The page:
[ 23:56 monday 8 november – shipton street, london ]
i wrote this four weeks ago. the final sentence, in retrospect, is ironic and slightly forlorn.
[ 21:53 monday 11 october – first great western train from hayle to paddington ]
i’m on my way back to london after spending the weekend in cornwall. leaving this remote limb of britain always provokes a slight lump in my throat, a gentle yearning. we are all imprinted in some way by the environment in which we spend our childhood but some places seem prone to leave a stronger mark than others. my (wholly subjective) impression is that cornwall is located at the more affecting end of the spectrum. the identity of many of my friends who grew up in cornwall seems to remain in some way anchored to its landscapes, climate and culture long after their lives take them elsewhere.
at a quarter before midnight on friday evening i checked into my cabin on the sleeper train at paddington. this is only the second time i’ve travelled on the service, the fist being in spring 1999 when i was living on the island of st agnes. on that occasion i recall a rather splendid dalliance kept me from my cabin until the final hour of the journey so i arrived in penzance exhausted and slept the whole journey by ship to the islands. traveling on this sleeper is overpoweringly nostalgic. arriving on the platform one is greeted by uniformed train officials standing outside every carriage with documents, a much larger crew than any other train service i’ve used. stepping into the train feels like entering a museum of 1970s british industrial socialism. the rolling stock was financed, constructed and brought into service in that period; fully in the state sector of course. somehow it has carried on ever since despite the intervening privatisation and general rendering-down of the railways. it is hard to believe this is a profitable service. i can only imagine that enough politicians with constituencies in devon and cornwall find the sleeper convenient to ensure a nice subsidy is maintained.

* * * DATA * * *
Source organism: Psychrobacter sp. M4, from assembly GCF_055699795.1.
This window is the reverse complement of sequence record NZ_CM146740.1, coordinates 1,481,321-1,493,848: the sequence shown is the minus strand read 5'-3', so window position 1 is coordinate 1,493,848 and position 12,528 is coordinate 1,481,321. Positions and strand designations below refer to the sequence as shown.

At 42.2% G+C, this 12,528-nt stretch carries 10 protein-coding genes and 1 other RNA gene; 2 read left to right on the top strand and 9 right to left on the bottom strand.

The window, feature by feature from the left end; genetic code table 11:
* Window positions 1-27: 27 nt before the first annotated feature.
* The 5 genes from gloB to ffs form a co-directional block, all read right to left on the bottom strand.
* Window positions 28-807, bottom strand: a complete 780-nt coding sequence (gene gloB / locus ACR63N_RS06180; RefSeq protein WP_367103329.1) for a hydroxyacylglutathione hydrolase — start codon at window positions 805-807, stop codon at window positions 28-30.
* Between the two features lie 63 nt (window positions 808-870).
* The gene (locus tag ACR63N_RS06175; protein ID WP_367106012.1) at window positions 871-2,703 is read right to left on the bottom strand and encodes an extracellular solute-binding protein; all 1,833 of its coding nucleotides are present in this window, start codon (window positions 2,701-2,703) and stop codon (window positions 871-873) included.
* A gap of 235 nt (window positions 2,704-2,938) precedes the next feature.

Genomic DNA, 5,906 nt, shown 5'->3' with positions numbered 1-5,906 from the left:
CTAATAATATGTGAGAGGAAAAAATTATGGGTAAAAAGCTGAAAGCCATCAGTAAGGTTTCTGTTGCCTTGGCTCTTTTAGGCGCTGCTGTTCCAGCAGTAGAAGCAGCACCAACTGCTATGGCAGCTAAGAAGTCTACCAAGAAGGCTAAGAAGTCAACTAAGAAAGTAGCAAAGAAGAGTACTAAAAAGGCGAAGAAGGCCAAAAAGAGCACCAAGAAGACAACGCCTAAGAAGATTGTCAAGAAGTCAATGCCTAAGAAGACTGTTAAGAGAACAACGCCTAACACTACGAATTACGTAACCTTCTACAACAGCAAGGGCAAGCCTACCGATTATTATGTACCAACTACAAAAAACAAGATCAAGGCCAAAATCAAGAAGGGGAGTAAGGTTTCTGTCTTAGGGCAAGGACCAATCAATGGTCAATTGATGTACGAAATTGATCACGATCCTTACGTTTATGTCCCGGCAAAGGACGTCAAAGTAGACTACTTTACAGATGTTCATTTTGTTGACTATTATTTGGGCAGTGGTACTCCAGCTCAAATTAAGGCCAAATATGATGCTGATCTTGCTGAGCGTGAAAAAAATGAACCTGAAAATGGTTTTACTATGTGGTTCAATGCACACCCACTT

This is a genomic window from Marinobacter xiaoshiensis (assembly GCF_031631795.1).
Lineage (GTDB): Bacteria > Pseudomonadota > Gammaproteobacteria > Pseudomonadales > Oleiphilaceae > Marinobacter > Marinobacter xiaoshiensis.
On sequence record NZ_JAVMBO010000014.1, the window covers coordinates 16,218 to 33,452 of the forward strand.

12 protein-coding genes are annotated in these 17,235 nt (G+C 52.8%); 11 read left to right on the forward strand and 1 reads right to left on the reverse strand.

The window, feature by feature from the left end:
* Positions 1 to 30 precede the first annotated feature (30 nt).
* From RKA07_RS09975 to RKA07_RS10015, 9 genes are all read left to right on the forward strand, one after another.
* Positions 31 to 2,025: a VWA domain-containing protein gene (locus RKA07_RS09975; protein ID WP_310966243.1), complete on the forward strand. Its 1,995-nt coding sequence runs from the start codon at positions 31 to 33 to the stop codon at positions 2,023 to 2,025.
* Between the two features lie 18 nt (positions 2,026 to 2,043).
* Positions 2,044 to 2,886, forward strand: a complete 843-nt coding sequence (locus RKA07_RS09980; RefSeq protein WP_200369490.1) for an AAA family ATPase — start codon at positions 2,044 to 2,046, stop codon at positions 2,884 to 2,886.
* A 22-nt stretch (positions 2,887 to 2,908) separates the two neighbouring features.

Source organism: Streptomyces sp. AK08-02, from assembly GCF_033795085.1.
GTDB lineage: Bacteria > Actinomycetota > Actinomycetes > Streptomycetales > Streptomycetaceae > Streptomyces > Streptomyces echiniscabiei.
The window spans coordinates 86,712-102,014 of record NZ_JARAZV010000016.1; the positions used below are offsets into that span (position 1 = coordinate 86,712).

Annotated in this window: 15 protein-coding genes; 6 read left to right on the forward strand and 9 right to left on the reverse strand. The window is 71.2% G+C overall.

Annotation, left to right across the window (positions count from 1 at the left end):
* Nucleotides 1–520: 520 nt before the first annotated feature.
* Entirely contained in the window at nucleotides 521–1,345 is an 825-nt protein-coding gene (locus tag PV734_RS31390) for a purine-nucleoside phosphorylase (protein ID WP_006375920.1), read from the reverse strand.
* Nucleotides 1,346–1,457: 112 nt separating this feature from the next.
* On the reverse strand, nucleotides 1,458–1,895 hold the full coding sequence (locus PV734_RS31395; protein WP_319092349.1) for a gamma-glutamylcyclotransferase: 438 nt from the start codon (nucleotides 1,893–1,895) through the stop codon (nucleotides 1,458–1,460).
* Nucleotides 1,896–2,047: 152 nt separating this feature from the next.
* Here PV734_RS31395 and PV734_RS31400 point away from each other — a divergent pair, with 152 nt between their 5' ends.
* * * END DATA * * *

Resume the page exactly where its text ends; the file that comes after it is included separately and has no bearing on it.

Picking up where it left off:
the cabins are all formica surfaces and sturdy cast steel fittings. everything has a chunky engineered feel to it. it doesn’t scream “design” in the way contemporary rolling stock tends to but all the details are pleasingly resolved. i like the clothes hangers built into the wall, integrated with elastic restraining bands to stop your clothes flapping around. this is what british design used to be, before it stopped being an engineering-driven discipline and became a fashion-driven discipline. one half expects to find harold wilson puffing on his pipe in the restaurant car.
at half past seven on saturday morning a steward called tamsin tapped on my cabin door and brought in a jug of coffee and some biscuits. twenty minutes later sand dunes hove into view outside my window and the train pulled into hayle station where i alighted, to be met by anna (my sister).
the two poles of the weekend were a big family dinner on saturday night and a long coastal walk on sunday afternoon. dinner brought together my parents, my aunt jill from canada, anna and adam, sergio and myself. anna and adam won’t be in britain for christmas so the meal was slightly surreally accessorised with streamers and crackers. sergio and i braved the rain before supper to pick our way through the cowpats and gorse to the top of trencrom hill. this is a westerly outpost of the west penwith moors, a rugged windswept landscape dotted with weathered granite outcrops and stunted trees. from the top of the highest carn, buffeted by the wind and rain, we could see both coasts: the sand-fringed sweep of st ives bay stretching to godrevy to the north and st michael’s mount to the south.